Ask Mr. Porciello for a clip — say, of the Chicago White Sox wearing shorts for one game in 1976 — and he will have Chet Lemon, in shorts, on his screen moments later.
But to learn the names of every other player in the clip, ask Mr. Caputo.
“I probably know better how to find things,” Mr. Porciello said. “And he’s better at knowing what it is. He’s more the Rain Man.”
Mr. Caputo, 54, was a Wall Street credit analyst who hated his job but loved history. In 1995 he answered a call for a sports librarian, and got the job.
Now he mostly scrolls through forgotten film, perhaps found by a team in a ballpark closet somewhere or discovered by Mr. Caputo himself as he scrounges through the Fort Lee facility.
A 1970s-era regular-season game between the Cubs and the Giants was plopped into the machine to demonstrate how the video detectives work. Within 30 seconds they determined the game took place in 1975. The feat was even more amazing because the material was viewed on fast forward, a blur on the screen.
“Wait!” Mr. Caputo said. “That blond kid might be Nick Swisher’s father.”
Sure enough, in the dugout was Steve Swisher, then a 23-year-old catcher on his way to journeyman status. Five years later, in 1980, he became the father of Nick Swisher, now a member of the Yankees.
“We’ll use this for the playoffs,” Mr. Porciello said, making a mental note to pass it on to television producers.
It was not until 1998, when Major League Baseball took over the archives from a long string of licensees, that every pitch of every game was archived. Now, the collection grows annually by about 10,000 hours.
By comparison, all the well-worn images of Ruth — hitting home runs, trotting bases, mugging for cameras — fit onto an hourlong tape.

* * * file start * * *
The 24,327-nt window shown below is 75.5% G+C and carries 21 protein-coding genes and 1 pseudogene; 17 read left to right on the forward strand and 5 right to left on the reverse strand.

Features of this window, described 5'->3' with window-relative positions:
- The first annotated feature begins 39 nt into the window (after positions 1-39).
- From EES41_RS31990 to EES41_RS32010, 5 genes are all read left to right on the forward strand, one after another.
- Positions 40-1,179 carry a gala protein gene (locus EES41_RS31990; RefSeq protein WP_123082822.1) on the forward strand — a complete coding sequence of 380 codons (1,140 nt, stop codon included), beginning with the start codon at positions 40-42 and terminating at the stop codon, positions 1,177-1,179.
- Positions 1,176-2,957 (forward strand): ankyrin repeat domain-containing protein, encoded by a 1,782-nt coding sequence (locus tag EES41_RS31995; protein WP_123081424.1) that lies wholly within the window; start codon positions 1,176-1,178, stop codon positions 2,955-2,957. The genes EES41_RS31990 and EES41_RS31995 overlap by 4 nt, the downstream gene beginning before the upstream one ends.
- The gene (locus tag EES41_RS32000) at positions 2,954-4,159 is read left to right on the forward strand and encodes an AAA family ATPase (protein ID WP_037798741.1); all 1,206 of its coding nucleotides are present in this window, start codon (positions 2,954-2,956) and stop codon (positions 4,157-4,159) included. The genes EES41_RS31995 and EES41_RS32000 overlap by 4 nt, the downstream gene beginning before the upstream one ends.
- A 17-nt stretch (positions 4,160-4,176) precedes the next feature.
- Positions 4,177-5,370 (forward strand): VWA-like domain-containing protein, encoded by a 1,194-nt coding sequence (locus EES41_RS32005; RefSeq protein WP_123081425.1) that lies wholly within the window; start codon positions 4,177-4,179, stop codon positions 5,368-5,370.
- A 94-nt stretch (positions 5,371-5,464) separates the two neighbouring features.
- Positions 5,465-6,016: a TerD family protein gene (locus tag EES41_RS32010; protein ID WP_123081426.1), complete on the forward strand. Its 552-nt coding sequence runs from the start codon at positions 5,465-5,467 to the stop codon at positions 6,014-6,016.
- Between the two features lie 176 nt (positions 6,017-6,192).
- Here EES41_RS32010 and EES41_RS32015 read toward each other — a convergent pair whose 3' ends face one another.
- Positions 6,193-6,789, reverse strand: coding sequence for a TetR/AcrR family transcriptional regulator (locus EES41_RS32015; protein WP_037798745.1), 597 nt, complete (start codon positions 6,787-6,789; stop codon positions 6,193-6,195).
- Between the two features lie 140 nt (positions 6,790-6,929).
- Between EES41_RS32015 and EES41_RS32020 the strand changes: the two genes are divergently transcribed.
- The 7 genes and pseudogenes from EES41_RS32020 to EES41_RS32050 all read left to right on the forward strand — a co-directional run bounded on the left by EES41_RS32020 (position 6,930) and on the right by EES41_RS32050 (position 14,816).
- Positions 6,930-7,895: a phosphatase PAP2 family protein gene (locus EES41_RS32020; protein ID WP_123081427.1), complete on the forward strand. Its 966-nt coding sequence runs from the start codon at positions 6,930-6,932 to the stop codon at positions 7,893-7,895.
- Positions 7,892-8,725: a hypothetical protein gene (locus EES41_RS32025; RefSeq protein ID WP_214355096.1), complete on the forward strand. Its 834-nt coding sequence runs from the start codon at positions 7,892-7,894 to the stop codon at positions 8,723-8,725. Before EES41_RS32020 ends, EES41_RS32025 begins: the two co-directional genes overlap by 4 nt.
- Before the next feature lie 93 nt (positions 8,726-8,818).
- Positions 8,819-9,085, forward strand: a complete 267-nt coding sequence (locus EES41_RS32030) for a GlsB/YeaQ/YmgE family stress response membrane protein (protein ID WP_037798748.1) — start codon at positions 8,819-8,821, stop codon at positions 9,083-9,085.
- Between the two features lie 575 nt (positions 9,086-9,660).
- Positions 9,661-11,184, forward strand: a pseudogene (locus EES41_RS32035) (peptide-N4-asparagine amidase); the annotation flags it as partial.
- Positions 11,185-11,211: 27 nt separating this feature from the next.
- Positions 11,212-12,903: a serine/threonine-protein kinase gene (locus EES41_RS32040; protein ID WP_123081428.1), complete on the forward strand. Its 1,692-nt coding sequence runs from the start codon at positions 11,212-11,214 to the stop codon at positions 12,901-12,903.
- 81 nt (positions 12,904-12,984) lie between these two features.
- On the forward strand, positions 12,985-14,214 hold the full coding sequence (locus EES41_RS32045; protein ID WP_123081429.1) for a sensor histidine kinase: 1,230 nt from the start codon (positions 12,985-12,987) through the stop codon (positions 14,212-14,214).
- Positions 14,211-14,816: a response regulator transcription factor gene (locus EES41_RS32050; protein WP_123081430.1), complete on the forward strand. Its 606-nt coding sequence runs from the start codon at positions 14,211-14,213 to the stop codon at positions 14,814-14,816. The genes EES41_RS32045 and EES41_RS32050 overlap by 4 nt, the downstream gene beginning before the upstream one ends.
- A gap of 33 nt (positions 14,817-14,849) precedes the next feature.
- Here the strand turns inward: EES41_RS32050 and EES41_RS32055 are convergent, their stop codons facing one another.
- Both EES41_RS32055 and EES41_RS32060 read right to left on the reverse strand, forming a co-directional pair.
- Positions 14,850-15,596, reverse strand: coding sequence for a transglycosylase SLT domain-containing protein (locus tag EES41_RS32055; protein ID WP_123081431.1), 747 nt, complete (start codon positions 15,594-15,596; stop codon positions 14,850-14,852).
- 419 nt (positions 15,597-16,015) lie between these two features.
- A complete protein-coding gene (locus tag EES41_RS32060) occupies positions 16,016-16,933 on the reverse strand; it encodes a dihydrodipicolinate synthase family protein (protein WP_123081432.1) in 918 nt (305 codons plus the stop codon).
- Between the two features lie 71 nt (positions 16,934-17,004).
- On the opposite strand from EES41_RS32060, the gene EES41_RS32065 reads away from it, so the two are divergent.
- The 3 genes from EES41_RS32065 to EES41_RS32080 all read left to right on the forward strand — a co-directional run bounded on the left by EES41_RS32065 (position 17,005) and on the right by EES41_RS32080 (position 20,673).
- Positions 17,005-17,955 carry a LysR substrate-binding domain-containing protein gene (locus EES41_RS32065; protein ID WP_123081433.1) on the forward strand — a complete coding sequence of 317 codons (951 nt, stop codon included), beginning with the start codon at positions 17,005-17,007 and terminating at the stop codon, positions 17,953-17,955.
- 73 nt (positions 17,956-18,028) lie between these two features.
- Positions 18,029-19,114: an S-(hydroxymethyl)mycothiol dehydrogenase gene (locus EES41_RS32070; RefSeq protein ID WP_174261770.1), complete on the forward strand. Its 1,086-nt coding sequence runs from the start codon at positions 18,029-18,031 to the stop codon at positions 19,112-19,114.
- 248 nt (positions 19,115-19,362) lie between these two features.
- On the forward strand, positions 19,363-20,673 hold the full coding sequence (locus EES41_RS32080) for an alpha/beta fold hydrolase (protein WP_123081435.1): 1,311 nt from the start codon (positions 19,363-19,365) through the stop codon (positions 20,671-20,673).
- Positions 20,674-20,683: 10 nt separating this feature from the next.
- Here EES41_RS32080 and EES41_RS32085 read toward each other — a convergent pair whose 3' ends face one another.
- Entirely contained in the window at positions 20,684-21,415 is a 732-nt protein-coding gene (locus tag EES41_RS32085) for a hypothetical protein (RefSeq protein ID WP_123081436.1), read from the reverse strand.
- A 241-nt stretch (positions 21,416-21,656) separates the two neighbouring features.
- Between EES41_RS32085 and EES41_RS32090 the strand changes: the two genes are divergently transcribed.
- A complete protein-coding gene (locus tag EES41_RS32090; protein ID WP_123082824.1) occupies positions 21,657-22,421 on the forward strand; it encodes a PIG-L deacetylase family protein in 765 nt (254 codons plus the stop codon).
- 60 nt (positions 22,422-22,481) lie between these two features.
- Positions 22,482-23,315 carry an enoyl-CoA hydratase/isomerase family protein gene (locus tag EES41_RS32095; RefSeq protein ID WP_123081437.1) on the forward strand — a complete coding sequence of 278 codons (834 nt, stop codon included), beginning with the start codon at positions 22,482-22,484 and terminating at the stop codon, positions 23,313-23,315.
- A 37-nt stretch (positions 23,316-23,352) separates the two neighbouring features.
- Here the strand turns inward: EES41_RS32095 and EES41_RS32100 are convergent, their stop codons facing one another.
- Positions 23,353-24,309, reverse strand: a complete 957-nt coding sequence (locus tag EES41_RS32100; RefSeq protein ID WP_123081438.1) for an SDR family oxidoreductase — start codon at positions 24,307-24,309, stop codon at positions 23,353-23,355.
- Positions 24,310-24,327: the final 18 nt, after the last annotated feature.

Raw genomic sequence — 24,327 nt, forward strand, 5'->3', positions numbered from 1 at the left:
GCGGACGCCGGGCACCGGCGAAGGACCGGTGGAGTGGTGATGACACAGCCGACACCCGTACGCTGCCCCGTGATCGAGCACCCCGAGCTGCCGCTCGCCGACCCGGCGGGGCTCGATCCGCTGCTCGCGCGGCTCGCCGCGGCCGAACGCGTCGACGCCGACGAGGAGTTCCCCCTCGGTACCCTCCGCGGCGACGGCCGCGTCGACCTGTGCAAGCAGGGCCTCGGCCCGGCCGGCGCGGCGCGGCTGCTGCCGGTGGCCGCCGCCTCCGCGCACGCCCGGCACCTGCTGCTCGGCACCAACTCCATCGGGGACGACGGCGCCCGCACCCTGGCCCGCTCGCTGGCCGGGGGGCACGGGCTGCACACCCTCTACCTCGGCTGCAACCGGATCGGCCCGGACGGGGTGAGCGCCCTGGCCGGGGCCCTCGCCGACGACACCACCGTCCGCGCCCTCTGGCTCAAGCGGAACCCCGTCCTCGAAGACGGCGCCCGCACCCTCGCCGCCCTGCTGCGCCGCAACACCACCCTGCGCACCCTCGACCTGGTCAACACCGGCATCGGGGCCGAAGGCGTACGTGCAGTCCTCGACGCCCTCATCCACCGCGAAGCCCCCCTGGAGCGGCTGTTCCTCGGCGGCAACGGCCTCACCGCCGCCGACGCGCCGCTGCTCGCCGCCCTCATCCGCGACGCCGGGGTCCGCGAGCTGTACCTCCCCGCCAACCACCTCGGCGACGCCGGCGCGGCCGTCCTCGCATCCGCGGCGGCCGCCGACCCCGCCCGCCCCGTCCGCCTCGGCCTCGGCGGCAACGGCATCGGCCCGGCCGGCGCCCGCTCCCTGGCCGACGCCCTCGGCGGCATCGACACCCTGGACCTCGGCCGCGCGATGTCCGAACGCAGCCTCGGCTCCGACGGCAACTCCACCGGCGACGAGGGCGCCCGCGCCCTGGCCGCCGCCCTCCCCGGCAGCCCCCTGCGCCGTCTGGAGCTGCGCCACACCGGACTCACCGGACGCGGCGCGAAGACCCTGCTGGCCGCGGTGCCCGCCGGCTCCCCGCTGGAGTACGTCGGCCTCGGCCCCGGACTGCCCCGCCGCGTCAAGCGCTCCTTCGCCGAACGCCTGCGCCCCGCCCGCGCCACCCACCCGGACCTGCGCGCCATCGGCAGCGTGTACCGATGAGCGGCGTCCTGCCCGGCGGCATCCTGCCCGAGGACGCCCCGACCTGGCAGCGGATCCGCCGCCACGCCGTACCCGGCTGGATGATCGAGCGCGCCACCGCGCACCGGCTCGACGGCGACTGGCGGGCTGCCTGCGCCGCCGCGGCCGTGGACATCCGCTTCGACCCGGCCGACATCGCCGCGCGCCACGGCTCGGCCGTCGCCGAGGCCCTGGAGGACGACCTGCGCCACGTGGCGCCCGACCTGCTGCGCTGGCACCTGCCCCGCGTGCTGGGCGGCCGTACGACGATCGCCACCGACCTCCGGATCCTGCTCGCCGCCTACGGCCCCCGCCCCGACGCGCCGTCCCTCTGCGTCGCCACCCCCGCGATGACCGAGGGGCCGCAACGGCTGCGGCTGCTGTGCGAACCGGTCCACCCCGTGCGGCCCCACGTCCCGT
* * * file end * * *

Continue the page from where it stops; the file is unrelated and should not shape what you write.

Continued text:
The latest Ruth clip requires further examination to understand more about that particular game. Mr. Porciello, Mr. Caputo and others have not investigated fully, but they believe, as does the film’s donor, that it was shot in 1928.
The players have no numbers on their backs; the Yankees began wearing them in 1929. (Most other teams started in 1932.) Gehrig took over as a starter (famously, from Wally Pipp) in 1925. Advertisements in the outfield, including on the fence, match photographs from 1928.
The seats are full and the shadows long, so archivists think it might be opening day or the World Series. The opposing team is not clear, so uniform designs will be studied and various team rosters will be examined for heights and weights of players at particular positions. Archivists sometimes will compare body language to other clips of the era.
To learn the game’s exact date, archivists will look at newspaper accounts, weather reports and box scores to see when Ruth struck out. They know that Ruth struck out in Games 1 and 2 of the 1928 World Series, both at Yankee Stadium, against the St. Louis Cardinals.
Whatever the final analysis, it eliminates another clip from the lengthy wish list of Mr. Porciello and Mr. Caputo.
“But we still have no footage of Babe pitching for the Red Sox,” Mr. Porciello said, referring to Ruth’s early years as an accomplished pitcher.
Mr. Caputo turned around. An argument ensued. Trips were made to the shelves. Black-and-white images whizzed by on monitors.
In the end, Mr. Porciello was right; Mr. Caputo was thinking of a clip showing Ruth pitching for a barnstorming team.
There is no film of Ruth pitching in a game for the Red Sox. Or, other than for some warm-up pitches, for the Yankees, either.
Not yet, at least.